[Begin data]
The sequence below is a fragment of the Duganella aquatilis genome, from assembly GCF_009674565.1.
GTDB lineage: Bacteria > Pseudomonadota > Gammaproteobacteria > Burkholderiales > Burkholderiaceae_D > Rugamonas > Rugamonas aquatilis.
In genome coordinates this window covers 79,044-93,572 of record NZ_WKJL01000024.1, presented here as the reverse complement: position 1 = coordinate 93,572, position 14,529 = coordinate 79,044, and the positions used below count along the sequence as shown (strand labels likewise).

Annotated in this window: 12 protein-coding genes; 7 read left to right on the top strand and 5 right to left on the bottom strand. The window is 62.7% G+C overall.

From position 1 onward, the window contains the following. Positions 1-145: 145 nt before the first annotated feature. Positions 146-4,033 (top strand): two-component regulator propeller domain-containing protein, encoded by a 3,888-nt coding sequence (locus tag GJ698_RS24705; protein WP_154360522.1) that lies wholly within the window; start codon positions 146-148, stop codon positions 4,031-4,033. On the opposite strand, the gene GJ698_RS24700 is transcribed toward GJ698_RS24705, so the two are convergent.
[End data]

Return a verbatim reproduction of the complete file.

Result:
The sequence below is a fragment of the Duganella aquatilis genome, from assembly GCF_009674565.1.
GTDB lineage: Bacteria > Pseudomonadota > Gammaproteobacteria > Burkholderiales > Burkholderiaceae_D > Rugamonas > Rugamonas aquatilis.
In genome coordinates this window covers 79,044-93,572 of record NZ_WKJL01000024.1, presented here as the reverse complement: position 1 = coordinate 93,572, position 14,529 = coordinate 79,044, and the positions used below count along the sequence as shown (strand labels likewise).

Annotated in this window: 12 protein-coding genes; 7 read left to right on the top strand and 5 right to left on the bottom strand. The window is 62.7% G+C overall.

From position 1 onward, the window contains the following. Positions 1-145: 145 nt before the first annotated feature. Positions 146-4,033 (top strand): two-component regulator propeller domain-containing protein, encoded by a 3,888-nt coding sequence (locus tag GJ698_RS24705; protein WP_154360522.1) that lies wholly within the window; start codon positions 146-148, stop codon positions 4,031-4,033. On the opposite strand, the gene GJ698_RS24700 is transcribed toward GJ698_RS24705, so the two are convergent.